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MONDAY, Oct. 18 (HealthDay News) -- Although concerns have been raised in recent years about the potential adverse effect of soy consumption on estrogen- and progesterone-receptor positive breast cancers, new research has shown a lower risk for recurrence of these cancers for women who consume high amounts of soy isoflavones; the study has been published online Oct. 18 in CMAJ, the journal of the Canadian Medical Association.
Xinmei Kang, M.D., of the Cancer Hospital of Harbin Medical University in China, and colleagues looked for an association between consumption of soy isoflavones and mortality in 524 breast cancer patients undergoing surgery between August 2002 and July 2003. The patients were followed up a median of 5.1 years to determine the clinical safety of soy isoflavones for breast cancer patients receiving adjuvant endocrine therapy with tamoxifen or anastrozole.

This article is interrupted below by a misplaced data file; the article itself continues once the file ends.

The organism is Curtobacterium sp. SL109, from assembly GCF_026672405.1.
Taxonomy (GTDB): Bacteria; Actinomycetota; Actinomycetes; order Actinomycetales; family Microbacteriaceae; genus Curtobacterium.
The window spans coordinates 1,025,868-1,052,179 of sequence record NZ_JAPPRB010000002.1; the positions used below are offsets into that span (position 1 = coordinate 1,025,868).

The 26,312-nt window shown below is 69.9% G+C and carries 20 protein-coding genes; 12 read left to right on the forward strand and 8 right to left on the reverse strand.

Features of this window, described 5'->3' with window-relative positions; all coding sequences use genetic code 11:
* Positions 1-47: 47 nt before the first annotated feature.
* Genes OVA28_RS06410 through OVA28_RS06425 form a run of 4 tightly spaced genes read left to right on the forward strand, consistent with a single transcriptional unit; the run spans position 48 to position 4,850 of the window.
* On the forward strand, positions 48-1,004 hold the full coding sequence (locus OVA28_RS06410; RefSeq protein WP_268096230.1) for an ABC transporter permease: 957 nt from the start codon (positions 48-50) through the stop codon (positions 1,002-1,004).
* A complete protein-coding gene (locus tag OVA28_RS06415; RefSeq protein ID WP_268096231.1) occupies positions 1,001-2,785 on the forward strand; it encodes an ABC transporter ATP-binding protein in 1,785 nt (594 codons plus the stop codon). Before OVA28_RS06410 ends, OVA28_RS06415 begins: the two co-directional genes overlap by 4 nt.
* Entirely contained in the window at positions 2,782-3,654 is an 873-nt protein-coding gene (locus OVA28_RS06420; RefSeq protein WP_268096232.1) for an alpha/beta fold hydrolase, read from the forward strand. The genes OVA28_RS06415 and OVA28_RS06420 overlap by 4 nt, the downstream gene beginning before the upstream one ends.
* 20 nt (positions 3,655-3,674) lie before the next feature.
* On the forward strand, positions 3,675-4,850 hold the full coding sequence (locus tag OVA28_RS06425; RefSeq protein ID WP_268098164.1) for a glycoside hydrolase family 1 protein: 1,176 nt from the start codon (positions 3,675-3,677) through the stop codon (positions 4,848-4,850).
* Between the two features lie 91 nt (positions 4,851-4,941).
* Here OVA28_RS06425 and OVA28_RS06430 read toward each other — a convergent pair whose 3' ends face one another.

The researchers found no association between soy intake and mortality in the 30.6 percent of premenopausal women who died. For postmenopausal women with estrogen- and progesterone-receptor positive breast cancer, the risk of recurrence was significantly lower in those who consumed a lot of soy isoflavones. For those in the highest quartile for soy isoflavone consumption, the recurrence rate was 12.9 percent lower in those with estrogen- and progesterone-positive breast cancer, and 18.7 percent lower for those receiving anastrozole therapy.
"High dietary intake of soy isoflavones was associated with lower risk of recurrence among postmenopausal patients with breast cancer positive for estrogen and progesterone receptor and those who were receiving anastrozole as endocrine therapy," the authors write.
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